Format

Send to

Choose Destination
Neurosci Lett. 2015 Nov 16;609:36-41. doi: 10.1016/j.neulet.2015.10.024. Epub 2015 Oct 17.

Minocycline attenuates Aβ oligomers-induced pro-inflammatory phenotype in primary microglia while enhancing Aβ fibrils phagocytosis.

Author information

1
Department of Pharmacology and Toxicology, Faculty of Pharmacy and Biotechnology, The German University in Cairo, New Cairo City, Cairo, Egypt.
2
Department of Pharmacology and Toxicology, Faculty of Pharmacy and Biotechnology, The German University in Cairo, New Cairo City, Cairo, Egypt; Narcotics, Ergogenics & Poisons Department, National Research Center, Giza, Egypt.
3
Department of Pharmacology and Toxicology, Faculty of Pharmacy and Biotechnology, The German University in Cairo, New Cairo City, Cairo, Egypt. Electronic address: nabila.hamdi@guc.edu.eg.

Abstract

Microglia, the brain innate immune cells, are activated in response to amyloid beta (Aβ) resulting in neuroinflammation in AD brains. Recently, two phenotypes have been described for microglia: the pro-inflammatory classical and the anti-inflammatory alternative. Changes in microglia phenotype that control their phagocytic function are yet to be determined. The highly neurotoxic Aβ oligomers (oAβ) formed at an early disease stage induce pro-inflammatory microglia activation releasing neurotoxic mediators and contributing to neurodegeneration. A novel strategy for AD treatment is to attenuate microglia-induced inflammation while maintaining efficient Aβ clearance. Minocycline effectively crosses the blood-brain barrier and has widely reported neuroprotective effects. Yet, its exact mechanism of neuroprotection and its effects on microglia are still unknown. The aim of this study is to investigate the effect of minocycline on the phagocytic uptake of fAβ by primary microglia in relation to their activation state in an inflammatory milieu generated by oAβ or LPS. The study shows that minocycline is able to attenuate oAβ-induced neuroinflammatory response of microglia by inhibiting their pro-inflammatory phenotype activation. In addition, a significant enhancement of fAβ phagocytosis by minocycline- treated microglia is reported for the first time, providing novel insight into its neuroprotective role in AD.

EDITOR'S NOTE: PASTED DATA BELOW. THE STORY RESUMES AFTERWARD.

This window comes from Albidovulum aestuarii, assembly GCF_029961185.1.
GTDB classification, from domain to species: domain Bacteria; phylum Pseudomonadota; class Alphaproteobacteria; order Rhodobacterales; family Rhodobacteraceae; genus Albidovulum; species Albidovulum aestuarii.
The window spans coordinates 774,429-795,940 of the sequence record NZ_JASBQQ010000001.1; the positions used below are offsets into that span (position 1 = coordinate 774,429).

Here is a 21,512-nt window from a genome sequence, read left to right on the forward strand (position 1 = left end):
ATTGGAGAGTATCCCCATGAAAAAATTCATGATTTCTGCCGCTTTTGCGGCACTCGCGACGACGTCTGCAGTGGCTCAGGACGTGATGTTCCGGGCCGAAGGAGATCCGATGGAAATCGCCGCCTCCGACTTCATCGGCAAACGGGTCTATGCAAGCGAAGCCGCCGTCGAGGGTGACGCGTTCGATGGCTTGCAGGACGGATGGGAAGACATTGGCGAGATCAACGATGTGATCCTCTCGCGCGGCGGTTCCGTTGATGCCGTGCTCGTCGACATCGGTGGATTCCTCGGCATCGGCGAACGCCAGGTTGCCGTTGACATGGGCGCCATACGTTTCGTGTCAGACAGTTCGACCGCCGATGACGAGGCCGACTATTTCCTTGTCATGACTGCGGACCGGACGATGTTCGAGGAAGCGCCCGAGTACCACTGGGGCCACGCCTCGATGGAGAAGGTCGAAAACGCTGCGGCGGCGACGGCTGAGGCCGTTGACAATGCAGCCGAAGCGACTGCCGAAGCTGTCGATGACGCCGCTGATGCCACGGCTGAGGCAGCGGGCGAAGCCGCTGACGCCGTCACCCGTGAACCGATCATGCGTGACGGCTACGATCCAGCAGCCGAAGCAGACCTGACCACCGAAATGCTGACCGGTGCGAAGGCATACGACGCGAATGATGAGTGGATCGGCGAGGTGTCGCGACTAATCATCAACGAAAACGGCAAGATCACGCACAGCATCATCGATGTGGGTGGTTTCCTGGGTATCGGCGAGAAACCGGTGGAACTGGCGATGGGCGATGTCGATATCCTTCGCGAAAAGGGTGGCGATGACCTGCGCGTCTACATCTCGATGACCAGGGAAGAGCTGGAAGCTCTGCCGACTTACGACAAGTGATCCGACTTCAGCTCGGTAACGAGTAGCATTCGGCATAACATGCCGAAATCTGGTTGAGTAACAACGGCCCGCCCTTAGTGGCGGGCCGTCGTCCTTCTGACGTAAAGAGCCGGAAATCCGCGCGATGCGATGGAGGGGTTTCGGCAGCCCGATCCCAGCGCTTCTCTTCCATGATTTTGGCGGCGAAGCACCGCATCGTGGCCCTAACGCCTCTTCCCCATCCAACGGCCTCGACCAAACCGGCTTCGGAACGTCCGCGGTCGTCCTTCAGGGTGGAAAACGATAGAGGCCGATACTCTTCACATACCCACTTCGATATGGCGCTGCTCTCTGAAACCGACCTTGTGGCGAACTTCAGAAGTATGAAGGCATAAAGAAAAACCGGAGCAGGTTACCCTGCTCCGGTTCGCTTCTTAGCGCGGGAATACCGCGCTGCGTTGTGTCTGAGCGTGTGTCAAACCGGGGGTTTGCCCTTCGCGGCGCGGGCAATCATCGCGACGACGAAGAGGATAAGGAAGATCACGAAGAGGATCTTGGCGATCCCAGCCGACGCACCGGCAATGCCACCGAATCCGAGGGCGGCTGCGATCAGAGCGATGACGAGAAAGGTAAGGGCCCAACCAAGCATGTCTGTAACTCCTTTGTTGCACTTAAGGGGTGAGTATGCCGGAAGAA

KEYWORDS:

Alzheimer's disease; Amyloid beta fibrils; Amyloid beta oligomers; Microglia; Minocycline; Phagocytosis

PMID:
26472705
DOI:
10.1016/j.neulet.2015.10.024
[Indexed for MEDLINE]

Supplemental Content

Full text links

Icon for Elsevier Science
Loading ...
Support Center